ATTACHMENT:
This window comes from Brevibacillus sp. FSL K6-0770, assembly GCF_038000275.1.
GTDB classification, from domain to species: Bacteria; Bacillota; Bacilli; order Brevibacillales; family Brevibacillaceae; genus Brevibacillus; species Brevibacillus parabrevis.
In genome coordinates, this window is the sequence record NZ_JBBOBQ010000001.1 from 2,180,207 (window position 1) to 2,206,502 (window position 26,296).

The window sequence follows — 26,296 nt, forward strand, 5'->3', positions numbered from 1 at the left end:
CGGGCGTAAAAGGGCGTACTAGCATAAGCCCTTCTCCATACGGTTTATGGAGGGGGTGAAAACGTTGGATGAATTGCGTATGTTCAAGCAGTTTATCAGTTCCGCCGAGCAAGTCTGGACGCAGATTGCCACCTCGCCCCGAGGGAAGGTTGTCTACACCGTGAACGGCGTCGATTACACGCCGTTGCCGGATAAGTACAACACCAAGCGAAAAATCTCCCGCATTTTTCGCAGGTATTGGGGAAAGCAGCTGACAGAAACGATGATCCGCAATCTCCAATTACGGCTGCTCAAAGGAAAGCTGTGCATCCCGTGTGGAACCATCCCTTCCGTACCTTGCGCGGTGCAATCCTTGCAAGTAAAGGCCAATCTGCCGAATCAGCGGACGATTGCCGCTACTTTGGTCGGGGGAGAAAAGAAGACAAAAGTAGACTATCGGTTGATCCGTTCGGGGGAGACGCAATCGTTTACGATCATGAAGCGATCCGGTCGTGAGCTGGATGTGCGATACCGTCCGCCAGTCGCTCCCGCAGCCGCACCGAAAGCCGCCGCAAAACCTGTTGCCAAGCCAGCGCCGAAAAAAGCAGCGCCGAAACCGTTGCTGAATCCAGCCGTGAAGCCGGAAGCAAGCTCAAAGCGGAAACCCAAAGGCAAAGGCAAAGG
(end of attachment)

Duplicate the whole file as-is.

This window comes from Brevibacillus sp. FSL K6-0770, assembly GCF_038000275.1.
GTDB classification, from domain to species: Bacteria; Bacillota; Bacilli; order Brevibacillales; family Brevibacillaceae; genus Brevibacillus; species Brevibacillus parabrevis.
In genome coordinates, this window is the sequence record NZ_JBBOBQ010000001.1 from 2,180,207 (window position 1) to 2,206,502 (window position 26,296).

The window sequence follows — 26,296 nt, forward strand, 5'->3', positions numbered from 1 at the left end:
CGGGCGTAAAAGGGCGTACTAGCATAAGCCCTTCTCCATACGGTTTATGGAGGGGGTGAAAACGTTGGATGAATTGCGTATGTTCAAGCAGTTTATCAGTTCCGCCGAGCAAGTCTGGACGCAGATTGCCACCTCGCCCCGAGGGAAGGTTGTCTACACCGTGAACGGCGTCGATTACACGCCGTTGCCGGATAAGTACAACACCAAGCGAAAAATCTCCCGCATTTTTCGCAGGTATTGGGGAAAGCAGCTGACAGAAACGATGATCCGCAATCTCCAATTACGGCTGCTCAAAGGAAAGCTGTGCATCCCGTGTGGAACCATCCCTTCCGTACCTTGCGCGGTGCAATCCTTGCAAGTAAAGGCCAATCTGCCGAATCAGCGGACGATTGCCGCTACTTTGGTCGGGGGAGAAAAGAAGACAAAAGTAGACTATCGGTTGATCCGTTCGGGGGAGACGCAATCGTTTACGATCATGAAGCGATCCGGTCGTGAGCTGGATGTGCGATACCGTCCGCCAGTCGCTCCCGCAGCCGCACCGAAAGCCGCCGCAAAACCTGTTGCCAAGCCAGCGCCGAAAAAAGCAGCGCCGAAACCGTTGCTGAATCCAGCCGTGAAGCCGGAAGCAAGCTCAAAGCGGAAACCCAAAGGCAAAGGCAAAGG